Author: Marcelo Gleiser
Publisher: University Press of New England
Release Date: 2016-06-07
Marcelo Gleiser has had a passion for science and fishing since he was a boy growing up on the beaches of Rio de Janeiro. Now a world-famous theoretical physicist with hundreds of scientific articles and several books of popular science to his credit, he felt it was time to connect with nature in less theoretical ways. After seeing a fly-fishing class on the Dartmouth College green, he decided to learn to fly-fish, a hobby, he says, that teaches humility. In The Simple Beauty of the Unexpected, Gleiser travels the world to scientific conferences, fishing wherever he goes. At each stop, he ponders how in the myriad ways physics informs the act of fishing; how, in its turn, fishing serves as a lens into nature's inner workings; and how science engages with questions of meaning and spirituality, inspiring a sense of mystery and awe of the not yet known. Personal and engaging, The Simple Beauty of the Unexpected is a scientist's tribute to nature, an affirmation of humanity's deep connection with and debt to Earth, and an exploration of the meaning of existence, from atom to trout to cosmos.
A natural philosophy expert who is also a physics and astronomy professor discusses the limits of scientific explanations and how our knowledge of the universe and its nature will always remain necessarily incomplete. 15,000 first printing.
Author: Marcelo Gleiser
Publisher: Simon and Schuster
Release Date: 2010-04-06
For millennia, shamans and philosophers, believers and nonbelievers, artists and scientists have tried to make sense of our existence by suggesting that everything is connected, that a mysterious Oneness binds us to everything else. People go to temples, churches, mosques, and synagogues to pray to their divine incarnation of Oneness. Following a surprisingly similar notion, scientists have long asserted that under Nature’s apparent complexity there is a simpler underlying reality. In its modern incarnation, this Theory of Everything would unite the physical laws governing very large bodies (Einstein’s theory of relativity) and those governing tiny ones (quantum mechanics) into a single framework. But despite the brave efforts of many powerful minds, the Theory of Everything remains elusive. It turns out that the universe is not elegant. It is gloriously messy. Overturning more than twenty-five centuries of scientific thought, award-winning physicist Marcelo Gleiser argues that this quest for a Theory of Everything is fundamentally misguided, and he explains the volcanic implications this ideological shift has for humankind. All the evidence points to a scenario in which everything emerges from fundamental imperfections, primordial asymmetries in matter and time, cataclysmic accidents in Earth’s early life, and duplication errors in the genetic code. Imbalance spurs creation. Without asymmetries and imperfections, the universe would be filled with nothing but smooth radiation. A Tear at the Edge of Creation calls for nothing less than a new "humancentrism" to reflect our position in the universal order. All life, but intelligent life in particular, is a rare and precious accident. Our presence here has no meaning outside of itself, but it does have meaning. The unplanned complexity of humankind is all the more beautiful for its improbability. It’s time for science to let go of the old aesthetic that labels perfection beautiful and holds that "beauty is truth." It’s time to look at the evidence without centuries of monotheistic baggage. In this lucid, down-to-earth narrative, Gleiser walks us through the basic and cutting-edge science that fueled his own transformation from unifier to doubter—a fascinating scientific quest that led him to a new understanding of what it is to be human.
Author: Geraint F. Lewis
Publisher: Cambridge University Press
Release Date: 2016-10-06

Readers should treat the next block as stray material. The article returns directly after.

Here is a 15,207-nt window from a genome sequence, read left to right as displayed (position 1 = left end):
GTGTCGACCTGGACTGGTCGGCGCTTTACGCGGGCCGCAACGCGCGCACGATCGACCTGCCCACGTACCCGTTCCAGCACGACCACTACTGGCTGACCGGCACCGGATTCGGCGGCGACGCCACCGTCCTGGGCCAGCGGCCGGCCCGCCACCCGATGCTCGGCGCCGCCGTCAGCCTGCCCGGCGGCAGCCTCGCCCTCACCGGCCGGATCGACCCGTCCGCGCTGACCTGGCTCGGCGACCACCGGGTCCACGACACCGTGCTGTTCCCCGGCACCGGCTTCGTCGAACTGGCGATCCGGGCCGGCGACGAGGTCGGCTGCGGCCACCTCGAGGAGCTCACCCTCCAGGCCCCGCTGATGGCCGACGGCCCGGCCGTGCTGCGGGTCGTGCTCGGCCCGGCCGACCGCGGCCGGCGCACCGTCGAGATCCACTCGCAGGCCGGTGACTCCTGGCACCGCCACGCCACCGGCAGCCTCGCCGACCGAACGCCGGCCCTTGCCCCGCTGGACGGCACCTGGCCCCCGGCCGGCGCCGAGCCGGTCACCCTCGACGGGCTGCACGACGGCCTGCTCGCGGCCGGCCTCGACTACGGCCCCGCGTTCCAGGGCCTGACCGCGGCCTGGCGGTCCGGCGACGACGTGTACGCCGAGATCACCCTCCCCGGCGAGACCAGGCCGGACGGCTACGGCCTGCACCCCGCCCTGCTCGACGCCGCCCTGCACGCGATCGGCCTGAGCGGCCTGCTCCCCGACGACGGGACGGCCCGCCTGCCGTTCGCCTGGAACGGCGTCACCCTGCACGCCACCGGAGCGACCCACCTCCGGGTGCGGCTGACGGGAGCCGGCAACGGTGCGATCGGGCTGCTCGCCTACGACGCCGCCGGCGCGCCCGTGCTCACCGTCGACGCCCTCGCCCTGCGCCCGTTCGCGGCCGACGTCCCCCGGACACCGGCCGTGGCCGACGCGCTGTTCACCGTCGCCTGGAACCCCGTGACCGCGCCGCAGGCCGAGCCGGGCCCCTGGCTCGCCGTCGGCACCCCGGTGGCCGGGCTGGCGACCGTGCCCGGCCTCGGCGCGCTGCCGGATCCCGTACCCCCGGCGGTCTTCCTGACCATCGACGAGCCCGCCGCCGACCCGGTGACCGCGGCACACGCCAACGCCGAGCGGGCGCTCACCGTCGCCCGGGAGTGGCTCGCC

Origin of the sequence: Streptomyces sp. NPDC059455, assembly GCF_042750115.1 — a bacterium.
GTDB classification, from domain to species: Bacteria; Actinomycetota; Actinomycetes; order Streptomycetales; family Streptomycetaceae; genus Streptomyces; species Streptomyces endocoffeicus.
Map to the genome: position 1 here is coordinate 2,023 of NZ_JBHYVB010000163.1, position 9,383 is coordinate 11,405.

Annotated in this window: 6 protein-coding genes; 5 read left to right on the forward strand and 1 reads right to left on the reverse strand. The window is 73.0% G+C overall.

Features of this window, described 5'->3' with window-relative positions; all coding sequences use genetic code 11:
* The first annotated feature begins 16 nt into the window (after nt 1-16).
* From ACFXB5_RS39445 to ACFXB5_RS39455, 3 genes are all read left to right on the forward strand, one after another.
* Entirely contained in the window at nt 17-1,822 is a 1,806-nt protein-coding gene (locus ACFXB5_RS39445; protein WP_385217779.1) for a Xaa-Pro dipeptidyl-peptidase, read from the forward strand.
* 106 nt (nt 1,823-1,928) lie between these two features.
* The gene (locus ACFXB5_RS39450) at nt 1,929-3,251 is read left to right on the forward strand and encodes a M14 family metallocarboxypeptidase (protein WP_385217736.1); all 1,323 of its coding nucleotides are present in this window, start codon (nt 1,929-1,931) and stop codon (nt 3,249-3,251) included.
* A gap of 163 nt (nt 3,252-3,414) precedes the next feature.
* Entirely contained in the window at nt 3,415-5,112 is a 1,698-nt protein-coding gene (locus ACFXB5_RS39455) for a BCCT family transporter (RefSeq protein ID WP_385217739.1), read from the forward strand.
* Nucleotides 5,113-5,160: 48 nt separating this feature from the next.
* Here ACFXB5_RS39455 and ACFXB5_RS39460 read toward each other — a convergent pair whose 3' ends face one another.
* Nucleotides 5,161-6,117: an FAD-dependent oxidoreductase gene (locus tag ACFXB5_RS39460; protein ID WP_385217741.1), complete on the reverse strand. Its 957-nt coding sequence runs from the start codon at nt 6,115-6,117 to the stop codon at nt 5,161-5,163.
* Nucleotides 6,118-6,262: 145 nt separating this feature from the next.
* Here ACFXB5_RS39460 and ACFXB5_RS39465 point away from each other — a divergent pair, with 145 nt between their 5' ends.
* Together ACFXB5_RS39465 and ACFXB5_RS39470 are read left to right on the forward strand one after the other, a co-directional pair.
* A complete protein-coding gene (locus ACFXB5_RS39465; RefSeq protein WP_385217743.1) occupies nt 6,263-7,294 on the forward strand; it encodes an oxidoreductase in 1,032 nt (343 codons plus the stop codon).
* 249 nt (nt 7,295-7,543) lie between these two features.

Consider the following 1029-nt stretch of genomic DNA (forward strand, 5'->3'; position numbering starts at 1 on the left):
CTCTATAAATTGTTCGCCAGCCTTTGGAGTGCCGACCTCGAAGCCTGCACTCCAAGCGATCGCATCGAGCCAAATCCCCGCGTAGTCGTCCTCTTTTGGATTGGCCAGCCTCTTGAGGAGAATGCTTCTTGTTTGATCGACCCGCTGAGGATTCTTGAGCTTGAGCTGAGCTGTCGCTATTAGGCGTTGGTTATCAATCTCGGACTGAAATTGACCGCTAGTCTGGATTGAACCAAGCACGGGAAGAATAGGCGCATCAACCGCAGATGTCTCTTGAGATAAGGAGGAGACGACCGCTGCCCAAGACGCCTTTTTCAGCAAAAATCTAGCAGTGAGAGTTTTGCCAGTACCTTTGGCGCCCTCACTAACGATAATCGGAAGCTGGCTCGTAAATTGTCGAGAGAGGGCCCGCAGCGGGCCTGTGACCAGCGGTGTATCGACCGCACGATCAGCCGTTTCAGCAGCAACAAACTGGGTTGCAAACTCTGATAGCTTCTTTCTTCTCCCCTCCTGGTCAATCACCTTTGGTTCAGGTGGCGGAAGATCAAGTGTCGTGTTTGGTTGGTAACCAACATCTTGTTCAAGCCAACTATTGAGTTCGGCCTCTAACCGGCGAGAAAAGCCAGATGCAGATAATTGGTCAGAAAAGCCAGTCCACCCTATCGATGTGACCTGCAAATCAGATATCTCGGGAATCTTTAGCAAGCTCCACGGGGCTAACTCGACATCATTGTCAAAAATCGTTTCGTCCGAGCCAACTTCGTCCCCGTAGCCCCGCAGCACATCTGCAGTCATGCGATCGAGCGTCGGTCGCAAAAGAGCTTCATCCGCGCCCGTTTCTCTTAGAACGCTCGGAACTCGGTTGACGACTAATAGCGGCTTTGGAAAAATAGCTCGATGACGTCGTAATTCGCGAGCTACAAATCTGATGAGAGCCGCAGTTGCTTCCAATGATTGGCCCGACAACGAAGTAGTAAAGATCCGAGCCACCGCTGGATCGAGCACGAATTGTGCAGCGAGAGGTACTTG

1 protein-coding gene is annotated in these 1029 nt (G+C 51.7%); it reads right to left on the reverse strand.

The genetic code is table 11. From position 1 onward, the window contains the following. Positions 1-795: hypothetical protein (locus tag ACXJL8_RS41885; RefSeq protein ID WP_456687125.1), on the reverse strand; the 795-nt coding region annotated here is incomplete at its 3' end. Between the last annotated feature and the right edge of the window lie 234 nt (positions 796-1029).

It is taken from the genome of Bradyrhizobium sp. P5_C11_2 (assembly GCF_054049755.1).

Over the last forty years, scientists have uncovered evidence that if the Universe had been forged with even slightly different properties, life as we know it - and life as we can imagine it - would be impossible. Join us on a journey through how we understand the Universe, from its most basic particles and forces, to planets, stars and galaxies, and back through cosmic history to the birth of the cosmos. Conflicting notions about our place in the Universe are defined, defended and critiqued from scientific, philosophical and religious viewpoints. The authors' engaging and witty style addresses what fine-tuning might mean for the future of physics and the search for the ultimate laws of nature. Tackling difficult questions and providing thought-provoking answers, this volumes challenges us to consider our place in the cosmos, regardless of our initial convictions.
Available again, with a new preface, a physicist's "exceptionally clear summary of 2,500 years of science and a fascinating account of the ways in which it often does intersect with spiritual beliefs" --Kirkus Reviews
Author: Suzanne Mustacich
Publisher: Henry Holt and Company
Release Date: 2015-11-10
Genre: Business & Economics
An inside view of China's quest to become a global wine power and Bordeaux's attempt to master the thirsty dragon it helped create The wine merchants of Bordeaux and the rising entrepreneurs of China would seem to have little in common—old world versus new, tradition versus disruption, loyalty versus efficiency. And yet these two communities have found their destinies intertwined in the conquest of new markets, as Suzanne Mustacich shows in this provocative account of how China is reshaping the French wine business and how Bordeaux is making its mark on China. Thirsty Dragon lays bare the untold story of how an influx of Chinese money rescued France's most venerable wine region from economic collapse, and how the result was a series of misunderstandings and crises that threatened the delicate infrastructure of Bordeaux's insular wine trade. The Bordelais and the Chinese do business according to different and often incompatible sets of rules, and Mustacich uncovers the competing agendas and little-known actors who are transforming the economics and culture of Bordeaux, even as its wines are finding new markets—and ever higher prices—in Shanghai, Beijing, and Hong Kong, with Hong Kong and London traders playing a pivotal role. At once a tale of business skullduggery and fierce cultural clashes, adventure, and ambition, Thirsty Dragon offers a behind-the-scenes look at the challenges facing the world's most famous and prestigious wines.
Author: Douglas Adams
Publisher: Del Rey
Release Date: 2008-12-24